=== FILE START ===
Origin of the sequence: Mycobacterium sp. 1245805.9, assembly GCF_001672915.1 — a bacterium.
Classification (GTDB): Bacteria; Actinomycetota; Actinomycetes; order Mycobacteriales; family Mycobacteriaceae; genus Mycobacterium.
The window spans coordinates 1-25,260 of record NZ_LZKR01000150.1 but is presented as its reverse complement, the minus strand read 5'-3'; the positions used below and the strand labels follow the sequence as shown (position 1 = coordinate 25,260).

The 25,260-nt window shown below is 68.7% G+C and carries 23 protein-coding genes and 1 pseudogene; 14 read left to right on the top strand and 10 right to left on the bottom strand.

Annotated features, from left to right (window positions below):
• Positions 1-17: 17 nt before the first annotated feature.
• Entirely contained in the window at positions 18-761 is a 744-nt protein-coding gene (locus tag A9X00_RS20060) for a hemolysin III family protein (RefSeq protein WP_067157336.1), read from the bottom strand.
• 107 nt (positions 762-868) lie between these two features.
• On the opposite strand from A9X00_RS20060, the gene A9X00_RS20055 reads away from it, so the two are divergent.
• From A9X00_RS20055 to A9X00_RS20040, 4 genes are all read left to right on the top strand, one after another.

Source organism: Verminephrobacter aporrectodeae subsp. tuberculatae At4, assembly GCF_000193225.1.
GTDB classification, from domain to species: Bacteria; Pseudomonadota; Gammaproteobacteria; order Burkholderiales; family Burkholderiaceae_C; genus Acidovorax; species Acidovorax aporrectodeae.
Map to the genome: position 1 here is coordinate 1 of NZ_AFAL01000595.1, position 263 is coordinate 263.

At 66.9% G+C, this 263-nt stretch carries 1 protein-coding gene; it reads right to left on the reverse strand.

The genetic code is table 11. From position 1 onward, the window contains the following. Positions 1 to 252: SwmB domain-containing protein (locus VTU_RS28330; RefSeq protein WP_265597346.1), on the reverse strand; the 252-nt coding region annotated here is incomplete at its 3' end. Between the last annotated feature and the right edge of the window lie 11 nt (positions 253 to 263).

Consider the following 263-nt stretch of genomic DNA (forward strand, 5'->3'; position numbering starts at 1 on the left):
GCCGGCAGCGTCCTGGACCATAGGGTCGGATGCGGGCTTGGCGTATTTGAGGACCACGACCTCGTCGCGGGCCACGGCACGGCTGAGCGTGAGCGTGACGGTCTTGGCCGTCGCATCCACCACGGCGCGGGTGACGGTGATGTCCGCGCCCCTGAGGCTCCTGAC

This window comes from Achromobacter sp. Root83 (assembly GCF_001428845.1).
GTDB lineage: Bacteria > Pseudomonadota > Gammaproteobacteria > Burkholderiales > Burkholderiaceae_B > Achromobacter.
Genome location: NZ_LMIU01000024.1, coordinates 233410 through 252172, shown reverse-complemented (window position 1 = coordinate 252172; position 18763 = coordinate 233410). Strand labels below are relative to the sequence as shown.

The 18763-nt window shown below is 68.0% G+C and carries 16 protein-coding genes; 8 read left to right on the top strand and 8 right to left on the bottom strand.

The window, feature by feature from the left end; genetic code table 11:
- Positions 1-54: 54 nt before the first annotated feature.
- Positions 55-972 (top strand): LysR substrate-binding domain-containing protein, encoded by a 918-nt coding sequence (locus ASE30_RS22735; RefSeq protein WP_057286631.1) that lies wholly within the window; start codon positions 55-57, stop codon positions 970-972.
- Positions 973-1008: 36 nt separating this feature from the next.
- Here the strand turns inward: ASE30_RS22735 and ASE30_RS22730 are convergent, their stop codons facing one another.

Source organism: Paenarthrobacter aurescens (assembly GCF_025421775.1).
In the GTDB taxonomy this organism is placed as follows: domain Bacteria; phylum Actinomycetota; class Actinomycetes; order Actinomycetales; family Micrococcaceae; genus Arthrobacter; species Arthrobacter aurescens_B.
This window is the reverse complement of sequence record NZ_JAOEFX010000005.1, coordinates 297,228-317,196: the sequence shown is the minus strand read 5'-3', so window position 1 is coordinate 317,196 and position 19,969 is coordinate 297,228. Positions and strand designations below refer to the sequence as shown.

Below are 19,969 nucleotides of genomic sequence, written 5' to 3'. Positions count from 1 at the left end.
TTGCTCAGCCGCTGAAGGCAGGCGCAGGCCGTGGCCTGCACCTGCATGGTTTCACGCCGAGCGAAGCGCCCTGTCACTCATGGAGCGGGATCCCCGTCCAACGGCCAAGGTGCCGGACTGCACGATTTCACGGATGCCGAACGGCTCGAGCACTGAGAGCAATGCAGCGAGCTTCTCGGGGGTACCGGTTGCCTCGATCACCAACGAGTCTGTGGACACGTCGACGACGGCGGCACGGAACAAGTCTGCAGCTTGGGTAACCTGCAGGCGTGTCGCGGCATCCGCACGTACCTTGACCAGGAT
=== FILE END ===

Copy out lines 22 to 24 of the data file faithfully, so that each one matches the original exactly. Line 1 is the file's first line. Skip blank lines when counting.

The window, feature by feature from the left end; genetic code table 11:
- Positions 1-54: 54 nt before the first annotated feature.
- Positions 55-972 (top strand): LysR substrate-binding domain-containing protein, encoded by a 918-nt coding sequence (locus ASE30_RS22735; RefSeq protein WP_057286631.1) that lies wholly within the window; start codon positions 55-57, stop codon positions 970-972.